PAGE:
I was just making (I thought) a humorous reference to that fact until your/our stumbling across a Mach3 compatible post-processor for Fusion 360.

-Despite my total lack of familiarity with any CAD program, Fusion has proven to be surprisingly easy to use, and there's already a pile of useful tutorials out there. Part of it's popularity is that it has a powerful and capable CAM built in, and switching from one to the other is seamless.

But, of COURSE, it doesn't support the one combination of software I'm using.


You can buy Dolphin CAD/CAM, or (I forget the many others) whatever your wallet can stand that will make that lathe do fabulous things with Mach but they don' t give 'em away and sorry, they too have a learning curve.

-I don't mind the learning curve. It's frustrating, sure, but I fully realize the task is a complex one. It might not be brain surgery, but it's not just gapping a spark plug, either.

I am NOT, however, at least for the time being, going to spend $500 on something like Dolphin. At the moment, I'm leery about spending $50 on some software I haven't tried and don't know if it will do what I want.


I didn't download & try the Fusion post since I don't know diddly about Fusion; did you try it? Fusion users on that thread I posted mentioned having good success with the one attached to the last post in the thread.

-Try it? Try what? I read that thread twice and I still don't know what the "fix" is.

Doc.

DICKEYBIRD
12-17-2016, 08:23 PM
OK I downloaded the file. It looks to me like it's what Autodesk says it is: A Post Processor for Fusion 360 CAM that outputs a Mach3 ready G code file. Nothing more, nothing less. I didn't see a lot of talk about how good or bad it might be but if you have trouble, there's good help on their forum.

I would expect that Fusion 360 has a Post Processor list you choose from when you click "Post Process" (or whatever they call it) from within the program. That downloaded PP file has to be loaded into whatever directory Fusion CAM stores the various PP files in. It should then appear as one of the several options to click on when you're ready to post your finished CAM job. I'm not familiar with what Fusion calls these things but CAM programs all do the same sorts of things.

Here's the code that's in the file just so you can see how complex this is and how we have to rely on the knowledge of people that know their stuff and why they (usually) don't do this kind of thing for nothing. I can't try it to see if it works because at 69 years old, I'm not about to learn another CAD/CAM system and besides, it's Sat. night & the kids & grand kids are over for the evening & the pizza & soda (beer for the adults) is flowing. Good luck to you & Merry Christmas!:)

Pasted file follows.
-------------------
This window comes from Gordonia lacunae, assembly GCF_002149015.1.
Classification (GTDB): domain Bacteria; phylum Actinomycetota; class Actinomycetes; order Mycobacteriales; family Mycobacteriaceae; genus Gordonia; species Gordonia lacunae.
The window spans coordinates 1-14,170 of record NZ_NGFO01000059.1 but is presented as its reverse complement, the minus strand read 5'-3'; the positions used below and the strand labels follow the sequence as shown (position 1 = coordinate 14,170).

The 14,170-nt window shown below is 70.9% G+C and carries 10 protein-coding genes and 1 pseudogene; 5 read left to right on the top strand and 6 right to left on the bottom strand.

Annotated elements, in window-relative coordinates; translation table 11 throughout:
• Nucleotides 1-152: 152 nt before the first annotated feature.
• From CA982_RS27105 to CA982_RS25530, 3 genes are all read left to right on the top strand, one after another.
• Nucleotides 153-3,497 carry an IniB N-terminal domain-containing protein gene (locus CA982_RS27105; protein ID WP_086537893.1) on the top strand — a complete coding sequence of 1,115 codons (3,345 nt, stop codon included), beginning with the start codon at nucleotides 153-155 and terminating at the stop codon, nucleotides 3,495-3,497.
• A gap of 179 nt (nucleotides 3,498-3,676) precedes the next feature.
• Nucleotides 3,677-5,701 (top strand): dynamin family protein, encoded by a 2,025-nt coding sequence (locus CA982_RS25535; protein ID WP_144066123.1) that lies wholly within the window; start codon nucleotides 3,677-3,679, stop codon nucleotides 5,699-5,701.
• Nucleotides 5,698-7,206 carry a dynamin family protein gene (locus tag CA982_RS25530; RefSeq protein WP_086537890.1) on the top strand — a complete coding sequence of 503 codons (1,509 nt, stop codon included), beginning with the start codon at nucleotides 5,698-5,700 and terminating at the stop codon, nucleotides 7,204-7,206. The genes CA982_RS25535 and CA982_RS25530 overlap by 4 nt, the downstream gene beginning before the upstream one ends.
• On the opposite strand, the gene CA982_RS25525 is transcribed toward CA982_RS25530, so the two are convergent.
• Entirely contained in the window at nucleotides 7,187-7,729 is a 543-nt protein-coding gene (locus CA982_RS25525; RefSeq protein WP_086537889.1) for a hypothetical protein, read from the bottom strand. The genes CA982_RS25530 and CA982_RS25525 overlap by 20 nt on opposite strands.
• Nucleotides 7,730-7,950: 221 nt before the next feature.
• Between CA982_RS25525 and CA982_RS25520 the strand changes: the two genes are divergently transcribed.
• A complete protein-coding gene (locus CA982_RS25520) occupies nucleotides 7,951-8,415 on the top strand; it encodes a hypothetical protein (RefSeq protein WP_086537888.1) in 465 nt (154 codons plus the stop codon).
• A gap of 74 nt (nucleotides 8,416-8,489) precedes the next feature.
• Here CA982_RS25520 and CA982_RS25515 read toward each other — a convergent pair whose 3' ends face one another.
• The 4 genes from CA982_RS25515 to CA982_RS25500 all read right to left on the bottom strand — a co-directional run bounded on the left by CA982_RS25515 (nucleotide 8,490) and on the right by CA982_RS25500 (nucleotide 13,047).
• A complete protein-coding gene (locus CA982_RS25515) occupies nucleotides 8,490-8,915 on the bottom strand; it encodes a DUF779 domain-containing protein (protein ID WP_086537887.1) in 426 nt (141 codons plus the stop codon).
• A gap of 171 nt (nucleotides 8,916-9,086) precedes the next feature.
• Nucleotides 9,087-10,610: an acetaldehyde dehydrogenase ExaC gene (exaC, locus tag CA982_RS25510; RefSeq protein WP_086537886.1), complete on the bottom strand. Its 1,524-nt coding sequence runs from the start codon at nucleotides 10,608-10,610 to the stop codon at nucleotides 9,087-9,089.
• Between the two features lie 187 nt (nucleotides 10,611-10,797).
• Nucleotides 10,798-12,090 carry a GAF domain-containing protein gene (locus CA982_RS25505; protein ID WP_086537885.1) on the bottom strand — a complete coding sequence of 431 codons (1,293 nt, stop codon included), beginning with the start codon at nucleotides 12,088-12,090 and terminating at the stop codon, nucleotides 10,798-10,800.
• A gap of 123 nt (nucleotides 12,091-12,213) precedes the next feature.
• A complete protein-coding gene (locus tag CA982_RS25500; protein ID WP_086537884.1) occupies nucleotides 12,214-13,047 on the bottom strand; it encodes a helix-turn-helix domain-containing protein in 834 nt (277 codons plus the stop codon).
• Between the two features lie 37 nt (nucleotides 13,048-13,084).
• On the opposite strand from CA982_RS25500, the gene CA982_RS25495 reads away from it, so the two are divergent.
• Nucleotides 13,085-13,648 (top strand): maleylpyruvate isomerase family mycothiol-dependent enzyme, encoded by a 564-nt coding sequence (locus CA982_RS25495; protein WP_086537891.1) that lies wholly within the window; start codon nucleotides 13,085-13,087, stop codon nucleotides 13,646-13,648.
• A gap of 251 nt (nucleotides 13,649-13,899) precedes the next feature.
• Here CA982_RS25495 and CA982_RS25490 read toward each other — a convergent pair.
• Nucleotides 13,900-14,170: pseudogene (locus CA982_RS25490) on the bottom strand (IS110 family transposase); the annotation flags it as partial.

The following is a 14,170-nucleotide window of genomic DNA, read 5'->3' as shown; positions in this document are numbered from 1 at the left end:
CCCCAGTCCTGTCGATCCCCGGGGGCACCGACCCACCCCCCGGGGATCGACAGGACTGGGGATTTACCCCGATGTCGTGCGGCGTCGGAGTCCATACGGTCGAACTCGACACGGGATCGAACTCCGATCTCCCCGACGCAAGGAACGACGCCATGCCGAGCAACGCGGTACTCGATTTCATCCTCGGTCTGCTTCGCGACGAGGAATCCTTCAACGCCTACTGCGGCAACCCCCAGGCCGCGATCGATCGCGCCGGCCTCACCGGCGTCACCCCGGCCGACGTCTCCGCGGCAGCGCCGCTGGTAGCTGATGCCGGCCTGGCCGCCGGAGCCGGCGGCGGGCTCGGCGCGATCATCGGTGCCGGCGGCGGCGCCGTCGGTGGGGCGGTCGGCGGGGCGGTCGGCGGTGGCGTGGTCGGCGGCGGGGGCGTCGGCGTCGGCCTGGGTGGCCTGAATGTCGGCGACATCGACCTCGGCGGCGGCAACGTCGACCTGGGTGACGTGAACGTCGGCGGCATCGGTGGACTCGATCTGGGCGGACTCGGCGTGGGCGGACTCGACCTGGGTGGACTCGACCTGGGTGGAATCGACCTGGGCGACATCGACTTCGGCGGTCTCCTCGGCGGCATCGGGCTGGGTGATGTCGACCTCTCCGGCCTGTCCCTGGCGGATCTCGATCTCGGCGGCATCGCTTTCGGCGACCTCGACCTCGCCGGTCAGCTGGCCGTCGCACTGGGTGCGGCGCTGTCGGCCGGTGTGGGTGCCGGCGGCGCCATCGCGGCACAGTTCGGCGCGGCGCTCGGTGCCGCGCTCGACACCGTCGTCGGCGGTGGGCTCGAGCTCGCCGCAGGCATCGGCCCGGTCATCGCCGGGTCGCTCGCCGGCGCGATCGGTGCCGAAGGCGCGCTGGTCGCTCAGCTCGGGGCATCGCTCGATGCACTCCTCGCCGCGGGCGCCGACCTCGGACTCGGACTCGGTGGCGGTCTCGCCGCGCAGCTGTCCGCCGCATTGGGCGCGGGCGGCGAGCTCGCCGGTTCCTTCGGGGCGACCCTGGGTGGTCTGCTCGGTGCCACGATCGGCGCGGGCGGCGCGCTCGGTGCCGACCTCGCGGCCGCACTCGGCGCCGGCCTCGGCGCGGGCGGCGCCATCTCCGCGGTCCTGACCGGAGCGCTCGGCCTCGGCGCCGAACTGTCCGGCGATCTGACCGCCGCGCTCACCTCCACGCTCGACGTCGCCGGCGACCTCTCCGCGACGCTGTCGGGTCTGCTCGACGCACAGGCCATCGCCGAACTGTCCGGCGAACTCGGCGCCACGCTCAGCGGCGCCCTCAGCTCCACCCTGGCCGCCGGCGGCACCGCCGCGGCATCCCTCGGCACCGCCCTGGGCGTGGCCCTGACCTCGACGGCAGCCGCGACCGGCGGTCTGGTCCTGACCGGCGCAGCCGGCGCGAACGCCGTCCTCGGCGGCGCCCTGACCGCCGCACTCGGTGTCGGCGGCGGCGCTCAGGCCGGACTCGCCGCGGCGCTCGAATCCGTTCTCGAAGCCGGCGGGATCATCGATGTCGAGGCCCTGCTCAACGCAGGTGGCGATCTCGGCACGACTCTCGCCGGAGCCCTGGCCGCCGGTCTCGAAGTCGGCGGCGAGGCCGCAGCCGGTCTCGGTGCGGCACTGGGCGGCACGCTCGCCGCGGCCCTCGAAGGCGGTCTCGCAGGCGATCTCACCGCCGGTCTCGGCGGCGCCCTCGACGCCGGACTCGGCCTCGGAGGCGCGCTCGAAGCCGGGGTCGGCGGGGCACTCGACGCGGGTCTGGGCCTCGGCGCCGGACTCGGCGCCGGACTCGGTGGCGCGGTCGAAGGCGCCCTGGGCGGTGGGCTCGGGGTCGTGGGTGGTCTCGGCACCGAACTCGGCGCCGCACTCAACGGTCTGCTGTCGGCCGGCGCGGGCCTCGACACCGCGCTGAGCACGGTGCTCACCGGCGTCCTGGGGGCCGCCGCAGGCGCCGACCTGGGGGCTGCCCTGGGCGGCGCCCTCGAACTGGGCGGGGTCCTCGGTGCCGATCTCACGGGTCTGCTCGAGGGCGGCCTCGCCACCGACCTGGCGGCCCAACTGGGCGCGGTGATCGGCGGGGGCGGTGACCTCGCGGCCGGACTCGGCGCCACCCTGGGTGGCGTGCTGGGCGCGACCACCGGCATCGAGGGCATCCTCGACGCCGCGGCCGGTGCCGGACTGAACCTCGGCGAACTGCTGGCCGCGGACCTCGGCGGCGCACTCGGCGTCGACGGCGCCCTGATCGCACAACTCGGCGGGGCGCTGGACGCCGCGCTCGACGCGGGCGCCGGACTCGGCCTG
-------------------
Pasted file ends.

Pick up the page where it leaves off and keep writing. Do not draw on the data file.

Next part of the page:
ps: Wow! Had to delete the PP way too many characters to post, trust me it is overwhelming to mere mortals!

Doc Nickel
12-18-2016, 02:22 AM
OK I downloaded the file.

-What file? That .cps file?


I would expect that Fusion 360 has a Post Processor list you choose from when you click "Post Process" (or whatever they call it) from within the program.

-Yes. For turning there's only a few options: Generic Fanuc, generic (their term) HAAS, generic Heidenhain, generic Siemens and Tormach Slant-Pro.

Those are all apparently CPS files, so presumably I'm to somehow load that above file into whatever directory Fusion stores those in? I assume I just open F360 as a folder, and drill down until I find that file, and just drag-and-drop it into place?

Doc.

Doc Nickel
12-18-2016, 03:12 AM
Okay, I got the .cps file dropped in, and it appeared as an option in the post-processor.

I've also been playing with Fusion and made a test part that just gives a slight "wasp waist" to a 1" bar. (If it works, I have a couple pieces that need this kind of cut.)

After at least a dozen tries, I finally got what I thought was a good, viable toolpath, nice and simple. I converted that with the new Mach 3 Turn profile, saved it as a .tap, and since the Logan's computer isn't on the network, sneakernetted it over on a thumb drive.

I got it loaded into Mach just fine, but the toolpath it shows on the demo screen is wildly different from what it's supposed to be. I can see traces of the "right" paths hiding in there, but it's buried under a bunch of big loops and extra zigzags that shouldn't be in there.